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US Intervention in Syria at Crossroads

  • US Intervention in Syria at Crossroads
    by https://consortiumnews.com/
    Exclusive: The U.S. military incursion into Syria is literally at a crossroads, with U.S.-backed forces cut off at Al-Tanf where two strategic highways intersect and where President Trump may decide to escalate, says Daniel Lazare.

    By Daniel Lazare
    The U.S. has stumbled into a trap in the Syrian desert town of Al-Tanf, and the big question now is whether it will stay, leave, or try to save face by putting on a show of force. Given the crisis mentality in Washington these days, the answer is likely the last. If so, the effect will be to take a bad situation and make it much, much worse.

    Al-Tanf is strategically important because it straddles an east-west international highway as it branches off to the north, crossing into southern Syria and continuing on to Damascus and Beirut. Since the highway serves as a supply line linking Shi‘ite population centers in Iran and Iraq with those in western Syria and southern Lebanon, the U.S. thought that by severing the supply line at Al-Tanf, located just a few miles north of the Iraqi and Jordanian borders, it could check a bid by Syria’s ally Iran to open up a corridor to the Mediterranean, strengthening the so-called “Shi‘ite crescent.”

    But U.S. ambitions did not stop at dashing Iran’s strategic dreams in its regional Shi’ite-Sunni rivalry with Saudi Arabia. Beyond cutting off the road’s northern branch, the U.S. floated plans to convert the southern route into a modern U.S.-style toll road complete with service stations, rest stops, and cafés. The roadway would then be under the control of a military-linked security firm, the Reston, Virginia-based Constellis, which happens to be the owner of Academi, formerly known as Blackwater, whose heavily armed security guards were convicted of massacring 17 civilians in Nisour Square, Baghdad, in 2007.

    So, instead of a supply route linking far-flung Shi‘ite population centers, the upshot would be a U.S.-controlled highway connecting Sunni-dominated Anbar Province in western Iraq with Sunni-majority Jordan – a neat trick if the U.S. could pull it off. In the interim, the United States, which does not have permission from the Syrian government to have military forces inside Syria, sought to expand the U.S. desert garrison in Al-Tanf by unilaterally declaring a “de-confliction zone” extending 34 miles in every direction and defending it by force.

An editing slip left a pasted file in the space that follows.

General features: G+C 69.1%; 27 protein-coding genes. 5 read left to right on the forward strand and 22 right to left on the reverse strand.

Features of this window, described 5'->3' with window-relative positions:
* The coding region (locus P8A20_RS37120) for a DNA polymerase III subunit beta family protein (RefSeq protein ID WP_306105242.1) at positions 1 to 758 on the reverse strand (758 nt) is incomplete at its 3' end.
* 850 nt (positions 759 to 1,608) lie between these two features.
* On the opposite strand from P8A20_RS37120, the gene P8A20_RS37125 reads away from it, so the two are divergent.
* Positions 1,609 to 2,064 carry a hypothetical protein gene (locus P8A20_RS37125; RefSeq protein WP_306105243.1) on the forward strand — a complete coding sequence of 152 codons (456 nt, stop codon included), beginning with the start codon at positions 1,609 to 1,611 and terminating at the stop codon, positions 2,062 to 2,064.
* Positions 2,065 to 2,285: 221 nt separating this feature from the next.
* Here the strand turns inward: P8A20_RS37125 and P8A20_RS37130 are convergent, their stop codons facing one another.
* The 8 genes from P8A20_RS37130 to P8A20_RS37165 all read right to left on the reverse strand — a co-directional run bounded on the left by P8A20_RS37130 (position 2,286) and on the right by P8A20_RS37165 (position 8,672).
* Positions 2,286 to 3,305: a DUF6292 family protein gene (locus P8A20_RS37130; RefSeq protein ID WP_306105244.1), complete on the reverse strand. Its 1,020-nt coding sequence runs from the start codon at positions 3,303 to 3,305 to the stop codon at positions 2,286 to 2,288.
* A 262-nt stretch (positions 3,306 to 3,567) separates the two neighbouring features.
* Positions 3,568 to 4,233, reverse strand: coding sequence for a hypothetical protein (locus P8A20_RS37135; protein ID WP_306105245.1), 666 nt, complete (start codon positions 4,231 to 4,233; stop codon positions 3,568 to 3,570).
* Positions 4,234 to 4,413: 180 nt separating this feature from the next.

On May 18, U.S. aircraft struck a column of pro-government fighters that had allegedly strayed over the perimeter. On June 6, the U.S. military struck other pro-government forces accused of doing the same, while on June 8, a U.S. warplane shot down an Iranian drone. With U.S. patrols ranging as far as 60 miles away, the United States was extending its sway over a larger and larger portion of southeastern Syria. Soon, no traffic would be able to enter from Iraq without express U.S. approval.

    Of course, the ultimate goal may have even been bigger: to link up the Al-Tanf garrison with U.S.-backed forces fighting to oust Islamic State militants from their self-declared capital of Raqqa, some 150 miles to the north.

    Letting ISIS Reposition
    Indeed, Sergey Surovikin, commander of Russia’s Syria forces, accused the U.S. on June 9 of allowing hundreds of Islamic State fighters to flee Raqqa for Palmyra, a hundred miles or so to the south. With Islamic State (also known as ISIS) strengthened in the central part of the country, the effect would be to block the Damascus government’s drive to the east. With the Syrian army immobilized, U.S.-backed forces would be in a position to seize more territory as ISIS resistance crumbles.


    read more.
https://www.wsws.org/en/articles/2014/07/30/isis-j30.html

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June 23, 2017 - Posted by | GeoPolitics | , , , , , , , , , , ,

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